What kind of materials should you use when constructing a reptile cage? All-glass, tubs, melamine cages, screen cages, there are many different types of housing systems for reptile. Take your pick, depending on the adult size of the animal, how much room you have to spare, and how much money you are willing to spend!
Aquarium tanks: Good choice for keeping snakes under 6 feet, amphibians, turtles, and basically anything requiring a swimming pool or some humidity. If a screen top is used, there will be enough ventilation to keep a sand boa or leopard gecko or any desert animal in it.
If higher humidity is needed, the screen top can be partially wrapped with Saran wrap, and the tank can be treated as a tropical garden; put soil in it and plant some plants to raise the humidity!
Viewing is unrestricted, the tank can be easily cleaned, it will not get scratched, and temperatures are easier to maintain. They are very cumbersome to move around, especially big ones, or fully-loaded ones. They need to be on a solid table or stand and if you do want to move them, the stand will need solid castors.
Many lizards such as water dragons should not be kept in glass tanks, as they do not understand glass and will continuously ram into it. Tanks should not be considered for chameleons; cages are better.
Plastic/Rubbermaid tubs: The feeding trough sizes are great for turtles! You can half-fill them with water, pile rocks in a corner for the basking area, put a lilypad or two in it, and have your own indoor pond complete with turtles!
For the more common sizes, the sweater boxes and shoe boxes, any non-aquatic reptile can be kept in them. In fact, these are used in breeding racks and in households with too many reptiles to be able to have the amount of tanks/cages to keep them all in.
This material is not good for arboreal animals, as they cannot climb. But, it’s perfect for use during the quarantine period prior to introducing a new animal to an established collection. These restrict viewing, and are generally limited to hatchling animals. Good to use as an emergency or isolation enclosure.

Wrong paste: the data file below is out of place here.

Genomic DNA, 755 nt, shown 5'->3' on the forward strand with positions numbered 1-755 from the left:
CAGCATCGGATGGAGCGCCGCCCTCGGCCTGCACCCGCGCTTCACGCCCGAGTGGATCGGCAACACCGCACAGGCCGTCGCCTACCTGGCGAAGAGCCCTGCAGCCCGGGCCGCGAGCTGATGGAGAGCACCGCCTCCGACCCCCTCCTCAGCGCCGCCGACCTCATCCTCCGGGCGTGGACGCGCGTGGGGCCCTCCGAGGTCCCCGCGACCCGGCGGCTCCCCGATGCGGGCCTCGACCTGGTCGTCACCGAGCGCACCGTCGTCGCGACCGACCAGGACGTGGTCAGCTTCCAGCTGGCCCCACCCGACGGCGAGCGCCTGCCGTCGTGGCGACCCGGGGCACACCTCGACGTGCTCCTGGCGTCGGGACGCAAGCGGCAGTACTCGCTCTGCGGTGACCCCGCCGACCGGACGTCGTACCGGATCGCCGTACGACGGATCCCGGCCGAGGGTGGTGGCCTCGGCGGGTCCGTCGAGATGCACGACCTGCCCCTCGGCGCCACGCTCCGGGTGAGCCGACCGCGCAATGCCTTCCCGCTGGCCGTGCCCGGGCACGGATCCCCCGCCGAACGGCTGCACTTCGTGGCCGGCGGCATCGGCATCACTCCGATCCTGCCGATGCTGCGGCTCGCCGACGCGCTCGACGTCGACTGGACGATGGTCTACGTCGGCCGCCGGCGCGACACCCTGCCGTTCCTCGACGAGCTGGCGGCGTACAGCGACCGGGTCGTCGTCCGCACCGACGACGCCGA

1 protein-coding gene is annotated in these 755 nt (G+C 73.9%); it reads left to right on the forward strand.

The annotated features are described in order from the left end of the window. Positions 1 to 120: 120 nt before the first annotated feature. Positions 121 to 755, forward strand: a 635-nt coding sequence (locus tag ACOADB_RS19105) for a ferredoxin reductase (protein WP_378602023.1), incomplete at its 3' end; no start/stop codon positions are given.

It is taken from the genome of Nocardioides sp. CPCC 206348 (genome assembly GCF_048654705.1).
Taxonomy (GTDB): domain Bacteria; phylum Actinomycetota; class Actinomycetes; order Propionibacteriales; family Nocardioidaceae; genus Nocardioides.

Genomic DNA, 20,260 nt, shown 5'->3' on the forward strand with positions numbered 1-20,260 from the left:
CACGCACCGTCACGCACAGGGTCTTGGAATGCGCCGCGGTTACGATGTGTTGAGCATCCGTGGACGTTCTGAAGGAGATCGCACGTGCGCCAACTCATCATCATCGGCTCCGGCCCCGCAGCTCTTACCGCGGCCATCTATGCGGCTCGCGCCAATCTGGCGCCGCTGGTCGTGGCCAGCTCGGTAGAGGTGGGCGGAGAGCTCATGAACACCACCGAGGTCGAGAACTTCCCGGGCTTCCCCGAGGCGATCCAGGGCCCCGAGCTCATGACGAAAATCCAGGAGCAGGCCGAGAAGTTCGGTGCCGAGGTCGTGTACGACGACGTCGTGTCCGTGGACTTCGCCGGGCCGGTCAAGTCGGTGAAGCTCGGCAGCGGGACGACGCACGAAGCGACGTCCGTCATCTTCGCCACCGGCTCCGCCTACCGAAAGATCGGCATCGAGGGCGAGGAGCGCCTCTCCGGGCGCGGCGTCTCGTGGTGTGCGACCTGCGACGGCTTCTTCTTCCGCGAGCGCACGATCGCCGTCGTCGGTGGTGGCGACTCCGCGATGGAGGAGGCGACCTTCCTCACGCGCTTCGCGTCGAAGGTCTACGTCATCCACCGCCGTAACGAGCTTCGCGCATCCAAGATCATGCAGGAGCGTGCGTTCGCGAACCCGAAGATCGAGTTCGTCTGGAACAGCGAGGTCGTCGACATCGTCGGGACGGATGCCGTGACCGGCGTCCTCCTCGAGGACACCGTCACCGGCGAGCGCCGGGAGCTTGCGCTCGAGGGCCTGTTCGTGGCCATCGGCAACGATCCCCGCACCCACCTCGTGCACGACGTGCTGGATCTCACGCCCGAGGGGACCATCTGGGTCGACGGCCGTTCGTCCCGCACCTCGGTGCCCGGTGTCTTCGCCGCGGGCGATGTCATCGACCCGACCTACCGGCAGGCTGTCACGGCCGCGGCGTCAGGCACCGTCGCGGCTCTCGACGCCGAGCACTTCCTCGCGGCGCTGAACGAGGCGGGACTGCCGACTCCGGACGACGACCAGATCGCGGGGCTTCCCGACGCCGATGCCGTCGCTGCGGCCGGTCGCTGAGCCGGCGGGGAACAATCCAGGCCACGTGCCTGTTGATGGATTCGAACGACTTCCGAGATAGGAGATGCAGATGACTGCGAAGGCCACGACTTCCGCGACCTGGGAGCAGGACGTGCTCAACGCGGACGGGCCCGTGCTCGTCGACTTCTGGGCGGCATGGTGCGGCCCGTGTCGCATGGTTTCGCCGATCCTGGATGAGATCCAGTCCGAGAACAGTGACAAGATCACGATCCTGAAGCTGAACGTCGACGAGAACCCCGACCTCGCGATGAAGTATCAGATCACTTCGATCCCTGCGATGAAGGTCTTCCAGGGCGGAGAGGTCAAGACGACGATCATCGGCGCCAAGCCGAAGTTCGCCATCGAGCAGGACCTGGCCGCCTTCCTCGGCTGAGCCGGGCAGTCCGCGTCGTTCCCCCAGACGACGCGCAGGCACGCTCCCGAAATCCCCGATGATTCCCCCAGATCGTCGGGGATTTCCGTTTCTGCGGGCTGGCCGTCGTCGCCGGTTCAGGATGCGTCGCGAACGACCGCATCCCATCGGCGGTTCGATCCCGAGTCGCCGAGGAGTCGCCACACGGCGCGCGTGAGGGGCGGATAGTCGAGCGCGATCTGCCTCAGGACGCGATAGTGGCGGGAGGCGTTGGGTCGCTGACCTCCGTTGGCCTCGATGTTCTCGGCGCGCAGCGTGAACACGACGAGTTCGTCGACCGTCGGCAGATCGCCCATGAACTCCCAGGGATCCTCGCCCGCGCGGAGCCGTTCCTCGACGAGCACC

Melamine cages: Melamine is the stuff many countertops are made of. They resist moisture well, so rotting is usually not a problem. They’re easily cleaned as well. Custom-made enclosures are sometimes made of melamine, and you can build furniture-quality enclosures yourself. These can be made to fit a leopard gecko or a fully grown green iguana. With a glass front, these enclosures hold humidity incredibly well.
Wood cages: Same as for melamine, except much cheaper and easier to work with. Both enclosures, if ordered from a custom builder, can cost a great deal depending on size and material.
Screen cages/Reptariums: Excellent for anoles, chameleons, light-bodied snakes, and young water dragons. The major disadvantages are that the largest size is only 29″ x 29″ x 72″, humidity is very difficult to keep up, and strong animals could knock them over or even move them. This is a great idea for an easily-transported cage for small animals.
MDF or craftwood: Same as for Melamine but also much cheaper. Good for use in combination cages i.e. Melamine base with MDF sides, back etc. It can be painted, has good thermal properties and if used in conjunction with a coating material such as Contact, will hold humidity well. Excellent to work with and has a smooth finish. You can also use thinner sheets as it retains its rigidity. Some people recommend wearing a mask when cutting or routing MDF as it can be dusty.
There are still other material that can be used for reptile cages. We will continue our discussion on the next article.